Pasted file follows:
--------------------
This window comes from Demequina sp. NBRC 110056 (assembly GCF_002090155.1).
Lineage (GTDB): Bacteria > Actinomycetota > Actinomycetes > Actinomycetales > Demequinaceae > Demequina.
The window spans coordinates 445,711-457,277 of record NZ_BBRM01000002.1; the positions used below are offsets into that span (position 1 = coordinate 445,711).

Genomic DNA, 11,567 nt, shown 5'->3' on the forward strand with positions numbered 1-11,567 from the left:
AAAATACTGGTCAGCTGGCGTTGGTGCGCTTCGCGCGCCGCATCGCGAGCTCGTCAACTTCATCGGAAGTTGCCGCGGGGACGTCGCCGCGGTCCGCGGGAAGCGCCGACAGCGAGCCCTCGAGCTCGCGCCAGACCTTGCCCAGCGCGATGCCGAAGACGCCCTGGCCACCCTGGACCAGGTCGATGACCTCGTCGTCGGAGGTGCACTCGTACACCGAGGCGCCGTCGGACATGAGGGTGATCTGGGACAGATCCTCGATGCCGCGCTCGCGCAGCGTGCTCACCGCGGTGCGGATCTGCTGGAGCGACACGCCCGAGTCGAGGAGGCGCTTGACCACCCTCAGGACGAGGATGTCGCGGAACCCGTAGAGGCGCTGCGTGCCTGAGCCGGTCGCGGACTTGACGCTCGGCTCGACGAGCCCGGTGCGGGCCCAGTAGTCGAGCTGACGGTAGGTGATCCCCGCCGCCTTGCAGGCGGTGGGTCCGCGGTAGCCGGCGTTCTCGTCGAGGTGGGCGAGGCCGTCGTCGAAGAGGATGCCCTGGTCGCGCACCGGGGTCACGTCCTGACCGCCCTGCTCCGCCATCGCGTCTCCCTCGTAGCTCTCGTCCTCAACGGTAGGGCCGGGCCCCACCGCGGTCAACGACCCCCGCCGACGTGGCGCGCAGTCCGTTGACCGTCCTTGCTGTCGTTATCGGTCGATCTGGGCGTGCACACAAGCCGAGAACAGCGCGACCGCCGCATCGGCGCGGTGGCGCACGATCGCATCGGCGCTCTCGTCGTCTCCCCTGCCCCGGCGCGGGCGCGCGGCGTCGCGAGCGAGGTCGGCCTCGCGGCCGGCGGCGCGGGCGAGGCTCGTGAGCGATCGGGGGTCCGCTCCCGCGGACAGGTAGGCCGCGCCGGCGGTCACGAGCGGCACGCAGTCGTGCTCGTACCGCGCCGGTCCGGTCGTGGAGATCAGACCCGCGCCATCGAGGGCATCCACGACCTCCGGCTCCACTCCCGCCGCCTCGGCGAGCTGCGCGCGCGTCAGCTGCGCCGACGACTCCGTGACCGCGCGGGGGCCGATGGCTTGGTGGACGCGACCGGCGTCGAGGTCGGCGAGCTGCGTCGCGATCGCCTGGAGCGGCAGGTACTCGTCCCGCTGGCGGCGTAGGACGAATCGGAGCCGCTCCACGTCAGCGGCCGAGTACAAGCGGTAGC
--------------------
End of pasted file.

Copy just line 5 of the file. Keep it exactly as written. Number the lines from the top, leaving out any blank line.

AAAATACTGGTCAGCTGGCGTTGGTGCGCTTCGCGCGCCGCATCGCGAGCTCGTCAACTTCATCGGAAGTTGCCGCGGGGACGTCGCCGCGGTCCGCGGGAAGCGCCGACAGCGAGCCCTCGAGCTCGCGCCAGACCTTGCCCAGCGCGATGCCGAAGACGCCCTGGCCACCCTGGACCAGGTCGATGACCTCGTCGTCGGAGGTGCACTCGTACACCGAGGCGCCGTCGGACATGAGGGTGATCTGGGACAGATCCTCGATGCCGCGCTCGCGCAGCGTGCTCACCGCGGTGCGGATCTGCTGGAGCGACACGCCCGAGTCGAGGAGGCGCTTGACCACCCTCAGGACGAGGATGTCGCGGAACCCGTAGAGGCGCTGCGTGCCTGAGCCGGTCGCGGACTTGACGCTCGGCTCGACGAGCCCGGTGCGGGCCCAGTAGTCGAGCTGACGGTAGGTGATCCCCGCCGCCTTGCAGGCGGTGGGTCCGCGGTAGCCGGCGTTCTCGTCGAGGTGGGCGAGGCCGTCGTCGAAGAGGATGCCCTGGTCGCGCACCGGGGTCACGTCCTGACCGCCCTGCTCCGCCATCGCGTCTCCCTCGTAGCTCTCGTCCTCAACGGTAGGGCCGGGCCCCACCGCGGTCAACGACCCCCGCCGACGTGGCGCGCAGTCCGTTGACCGTCCTTGCTGTCGTTATCGGTCGATCTGGGCGTGCACACAAGCCGAGAACAGCGCGACCGCCGCATCGGCGCGGTGGCGCACGATCGCATCGGCGCTCTCGTCGTCTCCCCTGCCCCGGCGCGGGCGCGCGGCGTCGCGAGCGAGGTCGGCCTCGCGGCCGGCGGCGCGGGCGAGGCTCGTGAGCGATCGGGGGTCCGCTCCCGCGGACAGGTAGGCCGCGCCGGCGGTCACGAGCGGCACGCAGTCGTGCTCGTACCGCGCCGGTCCGGTCGTGGAGATCAGACCCGCGCCATCGAGGGCATCCACGACCTCCGGCTCCACTCCCGCCGCCTCGGCGAGCTGCGCGCGCGTCAGCTGCGCCGACGACTCCGTGACCGCGCGGGGGCCGATGGCTTGGTGGACGCGACCGGCGTCGAGGTCGGCGAGCTGCGTCGCGATCGCCTGGAGCGGCAGGTACTCGTCCCGCTGGCGGCGTAGGACGAATCGGAGCCGCTCCACGTCAGCGGCCGAGTACAAGCGGTAGC